Eddie Jordan: New Delhi Preview

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Having visited India a few times on sponsor search missions as a team owner, I was really looking forward to returning here for the first Indian Grand Prix. During those visits I grew to love this place, and believe we can learn so much from the attitude of the people – many of them lead unbelievably hard lives, yet their eyes radiate a peace that is simply unique.

India is a vibrant, and colourful country, and like no other place on Earth. This is in part due to its population of 1.2 billion. Of that enormous number around 10%, or over 100 million, are rather well-off – I guess what would be called middle-class elsewhere, and very wealthy by the standards of India. That is a simply mind-boggling figure: it means India’s middle-class alone is twice the total population of Great Britain.

With such base statistics it is only natural that Formula 1 targeted India as a venue, particularly when one considers what the Indians have done for cricket, and the country’s burgeoning motor industry. Building the extremely impressive Buddh International Circuit without government help was a real leap of faith on the part of the promoters, but by the same token they should have no problems in filling the vast stands on Sunday. In fact, I believe the race is sold out.

Lately Formula 1 has expanded to a lot of new territories – China, Turkey, Arab states and Singapore to name but a few. However, never before have we been to a virgin territory with two grand prix drivers and what could be considered a national team as is the case with India: not only are Narain Karthikeyan - who, incidentally, got his first grand prix drive with Jordan - and Karun Chandhok fully-fledged F1 drivers, but Force India is, excuse the pun, a force to be reckoned with here.

Force India has traces of my DNA in it because it started life as Jordan Grand Prix before I sold it on, so in a way you could say I have a vested interest in India’s own team. For this reason I’ll be watching the team keenly, and am optimistic they will perform strongly on ‘home’ soil, particularly as I hear they have some good technical upgrades for this race.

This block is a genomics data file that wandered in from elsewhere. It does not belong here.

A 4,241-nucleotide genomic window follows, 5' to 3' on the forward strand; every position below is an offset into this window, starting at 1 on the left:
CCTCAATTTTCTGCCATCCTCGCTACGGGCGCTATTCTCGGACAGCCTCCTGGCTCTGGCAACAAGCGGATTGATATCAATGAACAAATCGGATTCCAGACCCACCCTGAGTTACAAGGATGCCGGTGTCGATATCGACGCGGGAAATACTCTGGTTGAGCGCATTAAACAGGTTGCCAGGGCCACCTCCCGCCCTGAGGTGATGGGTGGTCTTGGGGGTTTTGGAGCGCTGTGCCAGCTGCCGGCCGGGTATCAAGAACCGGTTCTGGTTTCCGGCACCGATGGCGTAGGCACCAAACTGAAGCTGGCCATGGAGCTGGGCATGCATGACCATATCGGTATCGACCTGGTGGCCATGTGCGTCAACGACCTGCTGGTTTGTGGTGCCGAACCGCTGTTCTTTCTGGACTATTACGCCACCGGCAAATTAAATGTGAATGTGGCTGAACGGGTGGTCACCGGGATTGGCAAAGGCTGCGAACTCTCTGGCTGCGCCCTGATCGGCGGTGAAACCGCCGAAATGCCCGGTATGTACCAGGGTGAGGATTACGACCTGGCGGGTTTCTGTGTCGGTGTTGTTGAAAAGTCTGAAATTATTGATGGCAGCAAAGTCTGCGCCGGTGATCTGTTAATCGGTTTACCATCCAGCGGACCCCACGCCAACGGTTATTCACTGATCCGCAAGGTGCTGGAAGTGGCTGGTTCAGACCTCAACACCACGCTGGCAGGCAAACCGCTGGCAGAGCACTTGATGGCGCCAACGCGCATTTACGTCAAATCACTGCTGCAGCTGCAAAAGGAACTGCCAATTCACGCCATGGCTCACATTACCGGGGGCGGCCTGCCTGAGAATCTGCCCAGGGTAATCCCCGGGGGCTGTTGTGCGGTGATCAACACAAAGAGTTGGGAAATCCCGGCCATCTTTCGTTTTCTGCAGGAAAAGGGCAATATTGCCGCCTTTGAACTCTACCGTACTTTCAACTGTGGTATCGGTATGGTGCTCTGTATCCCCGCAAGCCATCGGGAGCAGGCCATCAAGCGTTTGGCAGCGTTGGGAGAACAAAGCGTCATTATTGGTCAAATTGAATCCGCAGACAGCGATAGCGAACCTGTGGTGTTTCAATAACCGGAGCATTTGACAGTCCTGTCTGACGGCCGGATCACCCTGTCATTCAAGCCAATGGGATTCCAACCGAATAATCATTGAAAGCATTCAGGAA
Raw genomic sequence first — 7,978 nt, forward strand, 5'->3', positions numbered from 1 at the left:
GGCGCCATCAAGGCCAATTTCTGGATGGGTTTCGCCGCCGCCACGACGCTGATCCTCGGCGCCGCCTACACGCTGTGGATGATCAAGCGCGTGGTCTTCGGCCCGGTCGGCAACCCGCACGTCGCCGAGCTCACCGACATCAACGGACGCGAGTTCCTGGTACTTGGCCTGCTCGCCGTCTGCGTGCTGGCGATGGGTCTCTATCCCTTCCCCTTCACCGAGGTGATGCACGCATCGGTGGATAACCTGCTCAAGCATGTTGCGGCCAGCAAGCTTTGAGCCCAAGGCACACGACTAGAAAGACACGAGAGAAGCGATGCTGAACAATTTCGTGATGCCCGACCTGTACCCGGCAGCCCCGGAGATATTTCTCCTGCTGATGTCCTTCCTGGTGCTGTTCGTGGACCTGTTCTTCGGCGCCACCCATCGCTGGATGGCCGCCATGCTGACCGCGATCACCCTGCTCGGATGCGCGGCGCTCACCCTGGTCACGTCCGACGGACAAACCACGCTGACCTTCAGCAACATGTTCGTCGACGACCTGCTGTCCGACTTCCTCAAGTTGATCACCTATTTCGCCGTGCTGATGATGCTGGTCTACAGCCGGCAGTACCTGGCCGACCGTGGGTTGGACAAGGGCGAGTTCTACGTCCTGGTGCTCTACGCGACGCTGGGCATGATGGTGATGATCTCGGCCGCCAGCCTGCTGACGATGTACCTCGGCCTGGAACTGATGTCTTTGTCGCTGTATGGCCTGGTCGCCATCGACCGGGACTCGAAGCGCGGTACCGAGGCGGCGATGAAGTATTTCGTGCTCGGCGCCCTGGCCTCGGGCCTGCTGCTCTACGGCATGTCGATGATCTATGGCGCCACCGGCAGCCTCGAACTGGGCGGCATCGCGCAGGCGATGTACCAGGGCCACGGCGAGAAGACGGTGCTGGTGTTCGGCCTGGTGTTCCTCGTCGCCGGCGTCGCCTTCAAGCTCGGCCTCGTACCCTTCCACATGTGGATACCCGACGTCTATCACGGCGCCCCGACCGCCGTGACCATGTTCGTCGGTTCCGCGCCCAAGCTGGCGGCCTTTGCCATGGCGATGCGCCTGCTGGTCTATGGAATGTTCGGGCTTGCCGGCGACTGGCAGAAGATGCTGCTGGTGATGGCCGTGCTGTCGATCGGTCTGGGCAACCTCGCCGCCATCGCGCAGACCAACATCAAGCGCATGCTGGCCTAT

That is one of the intriguing aspects of Formula 1: despite both titles being decided none of the teams have stopped their development programmes, and it is often at this time of the year that we see really interesting technical developments as teams experiment with stuff destined for the following season.

PUMA’s partner team Ferrari is obviously pushing for Fernando Alonso to finish second in the championship behind Sebastian Vettel while simultaneously developing parts for the 2012 car. This balancing act between the now and the future is fascinating to watch, and proves just how taxing the job of team principal really is. One slip, and millions of fans immediately voice their opinions on internet forums…

This fight for the runners-up place is one of the talking points of this weekend, and will continue to be so during the final two races in Abu Dhabi and Brazil. There are four drivers in with a chance of ending the season as best of the rest (in points’ order): Jenson Button, Fernando, Mark Webber and Lewis Hamilton. This scrap is likely to be relentless, particularly if their antics in Korea a fortnight ago are any guide.
But for me the highlight of today, though, was seeing Felipe Massa in the Ferrari top the times in the second practice session. It’s a long time since we saw him do that, and it provides further proof that he and Ferrari never give up. But the real show starts with tomorrow’s qualifying, and I for one can’t wait for Sunday’s race.

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